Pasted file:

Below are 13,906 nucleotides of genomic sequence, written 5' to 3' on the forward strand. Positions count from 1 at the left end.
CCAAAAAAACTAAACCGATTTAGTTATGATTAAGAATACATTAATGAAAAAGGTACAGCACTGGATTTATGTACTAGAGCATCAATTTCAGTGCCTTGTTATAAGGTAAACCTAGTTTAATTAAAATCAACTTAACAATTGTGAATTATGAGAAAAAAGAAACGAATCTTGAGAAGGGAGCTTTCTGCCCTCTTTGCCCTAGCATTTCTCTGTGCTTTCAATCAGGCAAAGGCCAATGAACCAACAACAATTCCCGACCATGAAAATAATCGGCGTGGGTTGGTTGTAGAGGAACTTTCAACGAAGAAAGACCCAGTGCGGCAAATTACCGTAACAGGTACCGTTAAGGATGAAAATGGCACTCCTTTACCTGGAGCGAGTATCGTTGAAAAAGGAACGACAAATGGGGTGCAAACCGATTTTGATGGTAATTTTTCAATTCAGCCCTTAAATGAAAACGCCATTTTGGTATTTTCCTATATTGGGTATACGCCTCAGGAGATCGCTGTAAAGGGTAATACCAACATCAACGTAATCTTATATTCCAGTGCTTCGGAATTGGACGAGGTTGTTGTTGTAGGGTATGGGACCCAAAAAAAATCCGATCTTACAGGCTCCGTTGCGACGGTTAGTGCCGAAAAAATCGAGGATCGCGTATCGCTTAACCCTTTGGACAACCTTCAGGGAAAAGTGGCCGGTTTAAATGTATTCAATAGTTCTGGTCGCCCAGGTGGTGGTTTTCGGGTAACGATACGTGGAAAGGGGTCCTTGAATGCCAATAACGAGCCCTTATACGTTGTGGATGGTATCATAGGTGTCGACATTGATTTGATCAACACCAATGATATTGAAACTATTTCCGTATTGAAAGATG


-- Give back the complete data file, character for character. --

Below are 13,906 nucleotides of genomic sequence, written 5' to 3' on the forward strand. Positions count from 1 at the left end.
CCAAAAAAACTAAACCGATTTAGTTATGATTAAGAATACATTAATGAAAAAGGTACAGCACTGGATTTATGTACTAGAGCATCAATTTCAGTGCCTTGTTATAAGGTAAACCTAGTTTAATTAAAATCAACTTAACAATTGTGAATTATGAGAAAAAAGAAACGAATCTTGAGAAGGGAGCTTTCTGCCCTCTTTGCCCTAGCATTTCTCTGTGCTTTCAATCAGGCAAAGGCCAATGAACCAACAACAATTCCCGACCATGAAAATAATCGGCGTGGGTTGGTTGTAGAGGAACTTTCAACGAAGAAAGACCCAGTGCGGCAAATTACCGTAACAGGTACCGTTAAGGATGAAAATGGCACTCCTTTACCTGGAGCGAGTATCGTTGAAAAAGGAACGACAAATGGGGTGCAAACCGATTTTGATGGTAATTTTTCAATTCAGCCCTTAAATGAAAACGCCATTTTGGTATTTTCCTATATTGGGTATACGCCTCAGGAGATCGCTGTAAAGGGTAATACCAACATCAACGTAATCTTATATTCCAGTGCTTCGGAATTGGACGAGGTTGTTGTTGTAGGGTATGGGACCCAAAAAAAATCCGATCTTACAGGCTCCGTTGCGACGGTTAGTGCCGAAAAAATCGAGGATCGCGTATCGCTTAACCCTTTGGACAACCTTCAGGGAAAAGTGGCCGGTTTAAATGTATTCAATAGTTCTGGTCGCCCAGGTGGTGGTTTTCGGGTAACGATACGTGGAAAGGGGTCCTTGAATGCCAATAACGAGCCCTTATACGTTGTGGATGGTATCATAGGTGTCGACATTGATTTGATCAACACCAATGATATTGAAACTATTTCCGTATTGAAAGATG